Wednesday, October 26, 2011
Shot in Texas: '12 Mighty Orphans' first up for new film company
By Joe O'Connell Special Contributor
The Dallas Morning News
@joemoconnell on Twitter
Todd Allen hopes Fort Worth’s Mighty Mites are the start of something big for the Texas film scene.
Allen, an Austin native who has worked for decades as an actor, has formed Presidio Pictures. The company plans to first shoot 12 Mighty Orphans, an adaptation of Jim Dent’s true story of the Masonic Home of Fort Worth’s Depression-era Mighty Mites football team.
Preproduction for a spring Fort Worth shoot would start a string of Texas-made Presidio features with budgets ranging from $8 million to $30 million.
“The financing for most independent films is cobbled together with duct tape,” said Allen, who is raising funds in Texas for not just the cost of film production but also much of the distribution. “I think [Presidio] will have a substantial impact on the industry here. If it works, it’ll put a lot of people to work.”
Robert Duvall , Morgan Freeman, Bruce Willis, Aaron Eckhart and Andy Garcia are already attached to a planned second Presidio feature, The Last Full Measure, a true story of a father’s efforts to honor his son killed during the Vietnam War.
Presidio — with former Sundance Institute chairman, Orion Pictures director and Imagine Entertainment chairman Jack Crosby on its board — could prove a shot in the arm for the Texas film industry as major films choose locations offering larger financial incentives. Jerry Bruckheimer told The Hollywood Reporter this week that his revived The Lone Ranger movie starring Johnny Depp will shoot in New Mexico and possibly Louisiana because of those states’ heftier incentives. Texas had been looked at as the movie’s shooting location.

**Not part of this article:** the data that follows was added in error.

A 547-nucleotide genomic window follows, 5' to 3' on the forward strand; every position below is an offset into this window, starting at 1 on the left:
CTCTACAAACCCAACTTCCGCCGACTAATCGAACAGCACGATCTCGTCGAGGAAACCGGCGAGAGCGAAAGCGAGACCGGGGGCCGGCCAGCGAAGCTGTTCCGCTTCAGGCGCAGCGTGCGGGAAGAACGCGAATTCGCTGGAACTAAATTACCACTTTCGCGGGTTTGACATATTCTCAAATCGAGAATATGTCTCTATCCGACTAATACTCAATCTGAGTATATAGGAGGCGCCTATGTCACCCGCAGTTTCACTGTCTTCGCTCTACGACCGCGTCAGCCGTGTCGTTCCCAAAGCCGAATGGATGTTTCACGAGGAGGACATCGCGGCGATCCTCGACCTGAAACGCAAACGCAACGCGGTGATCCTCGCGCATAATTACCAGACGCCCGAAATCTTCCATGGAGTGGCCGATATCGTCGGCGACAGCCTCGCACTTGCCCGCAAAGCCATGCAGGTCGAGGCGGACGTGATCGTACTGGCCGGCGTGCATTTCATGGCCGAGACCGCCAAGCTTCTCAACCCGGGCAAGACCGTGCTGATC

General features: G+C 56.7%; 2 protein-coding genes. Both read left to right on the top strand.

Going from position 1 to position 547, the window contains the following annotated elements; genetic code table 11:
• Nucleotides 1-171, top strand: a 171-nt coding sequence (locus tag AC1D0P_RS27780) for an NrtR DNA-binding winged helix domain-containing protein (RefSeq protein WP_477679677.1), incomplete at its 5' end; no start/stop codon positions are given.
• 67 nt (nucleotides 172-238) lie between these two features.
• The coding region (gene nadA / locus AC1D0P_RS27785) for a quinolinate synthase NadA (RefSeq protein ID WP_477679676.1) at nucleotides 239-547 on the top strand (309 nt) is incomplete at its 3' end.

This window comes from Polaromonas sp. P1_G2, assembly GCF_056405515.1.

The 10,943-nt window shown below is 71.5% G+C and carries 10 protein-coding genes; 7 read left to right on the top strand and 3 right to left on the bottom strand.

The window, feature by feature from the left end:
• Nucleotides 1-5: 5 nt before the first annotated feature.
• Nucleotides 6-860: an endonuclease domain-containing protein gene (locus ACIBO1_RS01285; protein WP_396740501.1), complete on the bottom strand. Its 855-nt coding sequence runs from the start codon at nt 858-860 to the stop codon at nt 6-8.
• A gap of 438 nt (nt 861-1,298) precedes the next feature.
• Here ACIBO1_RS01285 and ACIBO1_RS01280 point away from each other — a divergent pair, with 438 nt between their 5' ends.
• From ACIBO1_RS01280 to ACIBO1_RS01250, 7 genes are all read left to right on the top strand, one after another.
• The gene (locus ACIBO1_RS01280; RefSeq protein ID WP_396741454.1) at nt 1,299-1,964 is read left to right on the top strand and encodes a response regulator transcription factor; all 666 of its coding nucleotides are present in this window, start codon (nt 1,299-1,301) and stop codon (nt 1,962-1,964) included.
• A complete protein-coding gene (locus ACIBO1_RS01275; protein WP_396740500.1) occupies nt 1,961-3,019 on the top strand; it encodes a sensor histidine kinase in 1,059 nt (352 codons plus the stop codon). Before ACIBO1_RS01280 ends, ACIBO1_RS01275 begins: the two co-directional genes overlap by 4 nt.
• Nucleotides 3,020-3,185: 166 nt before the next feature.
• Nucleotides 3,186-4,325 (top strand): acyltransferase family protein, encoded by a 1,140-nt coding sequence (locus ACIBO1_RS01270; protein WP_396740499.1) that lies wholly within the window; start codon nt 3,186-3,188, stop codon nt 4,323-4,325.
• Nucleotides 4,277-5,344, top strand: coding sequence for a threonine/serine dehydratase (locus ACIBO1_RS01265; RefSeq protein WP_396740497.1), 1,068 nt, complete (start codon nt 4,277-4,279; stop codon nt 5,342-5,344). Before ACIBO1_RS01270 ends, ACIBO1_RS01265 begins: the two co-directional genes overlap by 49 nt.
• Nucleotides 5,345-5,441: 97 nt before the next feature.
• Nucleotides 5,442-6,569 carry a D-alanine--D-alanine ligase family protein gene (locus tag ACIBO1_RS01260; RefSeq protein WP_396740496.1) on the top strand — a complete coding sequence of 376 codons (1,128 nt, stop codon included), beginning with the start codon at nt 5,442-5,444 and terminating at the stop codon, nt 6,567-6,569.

“My fear is it’s going to be a hokey cartoon,” Allen said of The Lone Ranger. “It’s going to cost $200 million and, if it doesn’t make its money back, it’s going to be another nail in the coffin of the genre.” (Bruckheimer says it will cost $215 million to be exact, trimmed back from $260 million.)
Allen knows the Western genre well, having acted in such films as Wyatt Earp and Silverado. “I can’t think of a single actor I’ve met who didn’t want to do a Western,” he said. “I think that’s where my mojo is at.”
Thus he’s also planning Rio Grande, a feature adaptation of Texas Ranger Joaquin Jackson’s memoir co-written by David Marion Wilkinson; a television miniseries of Wilkinson’s early-Texas novel Not Between Brothers made in partnership with Kevin Costner; and the big-screen film noir Western The Deserters based on Luke Short’s novel.
Allen got his start when he happened upon the ranch set of Honeysuckle Rose (1980) in Johnson City and was mistaken for the ranch owner’s son. Director Jerry Schatzberg asked if he wanted to be an extra, and Allen caught the acting bug.
Throughout his career, Allen said he tried to stay out of his trailer and on the set figuring out the film business.
He moved back to Austin from L.A. with the expectation that acting would take a back seat to producing. But Quentin Tarantino, whom he met in a Los Angeles acting class 25 years ago, tapped him for a role in Django Unchained, a Western about slave traders featuring Leonardo DiCaprio, Samuel L. Jackson and Kurt Russell.
“When I first talked to Quentin he said he wanted to shoot in Texas,” Allen said.
But his acting gig starts in February in Louisiana, the land of attractive film incentives.